0556 GMT September 20, 2019
Among 1,000 Americans questioned, 77 percent of those who follow pro football believe head injuries for players pose a major problem for the sport. Fifteen percent said it is a minor problem, while 6 percent don't consider it a problem, UPI reported.
In addition, the University of Massachusetts Lowell-Washington Post poll revealed that more than 80 percent believe there is either certainly or probably settled science that playing football causes brain injuries. Only one in 10 said that is either probably false or certainly false.
Long-term damage caused by repeated blows to the head has garnered much attention in recent years. A study published in July in the Journal of the American Medical Association said chronic traumatic encephalopathy (CTE) — a condition that can mimic Alzheimer's disease — was found in 99 percent of brains donated by 111 former NFL players.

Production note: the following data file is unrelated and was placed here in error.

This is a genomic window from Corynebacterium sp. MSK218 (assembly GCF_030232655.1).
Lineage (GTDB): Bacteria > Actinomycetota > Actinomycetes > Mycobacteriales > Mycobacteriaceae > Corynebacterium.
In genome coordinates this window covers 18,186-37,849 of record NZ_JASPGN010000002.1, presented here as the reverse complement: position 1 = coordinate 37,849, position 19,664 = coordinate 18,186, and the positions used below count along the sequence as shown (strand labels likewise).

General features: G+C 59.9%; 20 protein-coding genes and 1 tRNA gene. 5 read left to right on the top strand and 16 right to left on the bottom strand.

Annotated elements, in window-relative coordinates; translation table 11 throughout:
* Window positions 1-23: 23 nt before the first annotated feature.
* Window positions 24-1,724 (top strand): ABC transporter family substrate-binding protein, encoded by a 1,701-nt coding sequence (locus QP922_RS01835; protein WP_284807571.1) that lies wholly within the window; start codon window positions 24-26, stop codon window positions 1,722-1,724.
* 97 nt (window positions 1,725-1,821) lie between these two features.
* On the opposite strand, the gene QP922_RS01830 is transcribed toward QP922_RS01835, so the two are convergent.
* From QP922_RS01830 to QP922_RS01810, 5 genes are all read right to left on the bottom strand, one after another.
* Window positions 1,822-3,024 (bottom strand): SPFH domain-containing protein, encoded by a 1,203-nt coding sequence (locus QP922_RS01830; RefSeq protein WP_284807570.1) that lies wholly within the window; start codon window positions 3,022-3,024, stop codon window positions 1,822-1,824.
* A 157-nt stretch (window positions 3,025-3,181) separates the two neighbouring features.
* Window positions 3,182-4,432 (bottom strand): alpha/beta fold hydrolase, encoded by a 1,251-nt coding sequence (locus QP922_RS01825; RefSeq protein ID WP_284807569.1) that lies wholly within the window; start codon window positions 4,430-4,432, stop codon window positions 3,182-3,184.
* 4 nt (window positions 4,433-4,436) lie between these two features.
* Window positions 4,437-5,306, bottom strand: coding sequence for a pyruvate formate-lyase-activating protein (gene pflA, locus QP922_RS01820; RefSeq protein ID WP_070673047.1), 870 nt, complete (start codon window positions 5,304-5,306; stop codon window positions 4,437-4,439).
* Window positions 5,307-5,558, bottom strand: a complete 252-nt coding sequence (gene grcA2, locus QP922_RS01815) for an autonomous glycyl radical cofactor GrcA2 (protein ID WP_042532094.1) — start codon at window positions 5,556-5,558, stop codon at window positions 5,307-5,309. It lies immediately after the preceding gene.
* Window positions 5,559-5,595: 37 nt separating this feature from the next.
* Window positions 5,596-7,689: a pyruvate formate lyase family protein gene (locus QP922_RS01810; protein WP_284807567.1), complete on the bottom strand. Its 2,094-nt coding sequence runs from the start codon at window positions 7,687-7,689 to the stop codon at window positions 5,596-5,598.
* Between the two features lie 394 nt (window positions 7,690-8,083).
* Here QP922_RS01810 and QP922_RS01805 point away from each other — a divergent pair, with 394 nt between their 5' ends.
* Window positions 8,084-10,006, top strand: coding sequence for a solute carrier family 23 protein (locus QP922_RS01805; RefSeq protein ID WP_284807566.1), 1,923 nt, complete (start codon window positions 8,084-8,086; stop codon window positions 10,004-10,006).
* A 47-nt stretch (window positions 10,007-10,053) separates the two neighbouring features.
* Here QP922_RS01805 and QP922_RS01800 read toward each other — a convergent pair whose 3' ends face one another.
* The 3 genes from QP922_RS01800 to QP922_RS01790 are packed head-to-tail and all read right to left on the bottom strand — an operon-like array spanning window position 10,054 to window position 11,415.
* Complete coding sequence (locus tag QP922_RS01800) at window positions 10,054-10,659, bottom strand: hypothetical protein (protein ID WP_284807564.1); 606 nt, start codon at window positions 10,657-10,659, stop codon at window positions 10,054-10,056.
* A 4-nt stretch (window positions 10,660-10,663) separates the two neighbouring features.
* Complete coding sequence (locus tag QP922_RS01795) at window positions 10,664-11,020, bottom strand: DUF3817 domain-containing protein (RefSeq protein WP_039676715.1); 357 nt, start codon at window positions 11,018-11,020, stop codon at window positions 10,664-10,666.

"There is a growing ambivalence among pro football fans that puts their love of the game in conflict with their views on concussions and head injuries," said Joshua Dyck, co-director of UMass Lowell's Center for Public Opinion.
"The survey indicates that football fans are very concerned about the problems related to concussions, and half think the league has not done enough to address the issue. However, there is no evidence in this survey that NFL fans have started voting with their feet and remote controls by turning away and tuning out," Dyck said in a university news release.
Despite their safety concerns, 60 percent of respondents said they are fans of professional football, and 31 percent said they are ‘big fans’.
Yet, the poll found that 52 percent of respondents believe CTE is a serious public health issue. And another 28 percent said it likely is.
Other serious concerns that a majority of respondents expressed about football include domestic violence, and violence in general, committed by players.
After football, the second and third most popular professional sports are Major League Baseball and the National Basketball Association, the poll found.